tlhIngan-Hol Archive: Tue Oct 27 11:39:26 2009

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Re: Ditransitive reflexives

David Trimboli ( [KLI Member] [Hol po'wI']

André Müller wrote:
> I think what Lieven was implying was that it *might* be that if you
> can use the "prefix trick" (isn't this simply what's usually called
> dative-shift?) for ditransitive sentences too. So, a ditransitive
> verb like give with the prefix trick looks as if it had two direct
> objects: one expressed by the prefix and an overt one in form of a
> noun. A double accusative structure, if you want it that way. It's
> not unlogical to reason that using the reciprocal suffix {-chuq}
> behind the ditransitive verb expresses likewise the meaning of
> "giving X to each other". We don't have any canon phrases expressing
> this concept, but a sentence like that *could* be: {yuch nobchuqpu'}
> But this is only an educated guess, as there's no example in the
> corpus, we can only guess... but maybe there are other possibilities,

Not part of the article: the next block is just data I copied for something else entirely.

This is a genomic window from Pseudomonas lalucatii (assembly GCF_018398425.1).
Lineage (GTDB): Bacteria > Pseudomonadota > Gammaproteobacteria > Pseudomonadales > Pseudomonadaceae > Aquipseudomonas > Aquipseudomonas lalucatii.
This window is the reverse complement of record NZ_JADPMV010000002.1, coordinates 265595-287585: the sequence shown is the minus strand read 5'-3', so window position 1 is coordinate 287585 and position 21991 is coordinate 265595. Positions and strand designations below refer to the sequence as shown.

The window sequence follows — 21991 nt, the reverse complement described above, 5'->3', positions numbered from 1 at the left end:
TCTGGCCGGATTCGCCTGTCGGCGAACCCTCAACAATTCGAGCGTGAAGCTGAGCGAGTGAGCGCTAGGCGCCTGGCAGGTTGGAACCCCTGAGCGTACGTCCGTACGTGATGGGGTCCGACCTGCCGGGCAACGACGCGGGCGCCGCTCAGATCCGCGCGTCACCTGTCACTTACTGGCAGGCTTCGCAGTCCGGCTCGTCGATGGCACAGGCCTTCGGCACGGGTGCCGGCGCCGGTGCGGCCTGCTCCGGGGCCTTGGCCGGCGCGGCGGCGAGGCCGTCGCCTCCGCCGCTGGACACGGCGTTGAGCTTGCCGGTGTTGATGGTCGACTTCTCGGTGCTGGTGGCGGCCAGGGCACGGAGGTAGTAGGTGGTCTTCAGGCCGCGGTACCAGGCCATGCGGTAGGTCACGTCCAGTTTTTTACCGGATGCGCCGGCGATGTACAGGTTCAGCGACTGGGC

> like {yuch lutampu'} (they exchanged chocolate). ;)

The so-called prefix trick can be explained by distinguishing objects 
from direct and indirect objects. The verb prefix normally represents 
the direct object. However, when the prefixes indicating first- or 
second-person objects (qa-, Sa-, cho-, ju-, mu-, Du-, nu-, lI-, pI-, 
re-, tu-, che-, nI-, HI-, gho-} do not agree with the direct object, and 
assuming the sentence is valid, the prefix indicates an unstated 
indirect object (pronoun). The prefix trick does not work with 
third-person–object or no-object prefixes (jI-, vI, bI-, Da-, 0, ma-, 
wI-, DI-, Su-, bo-, lu-, yI-, tI-).

{tam} means "exchange, substitute," so {yuch lutampu'} probably means 
"they substituted chocolate (for something else)."

Without reflexive pronouns, I don't see any way to express this short of 
completely recasting it. Knowing the context would be necessary for 
this. For example, {muSHa'chuqmo' be' loD je, bangDajvaD yuch nobpu' 
Hoch qoch.}

tlhIngan Hol MUSH

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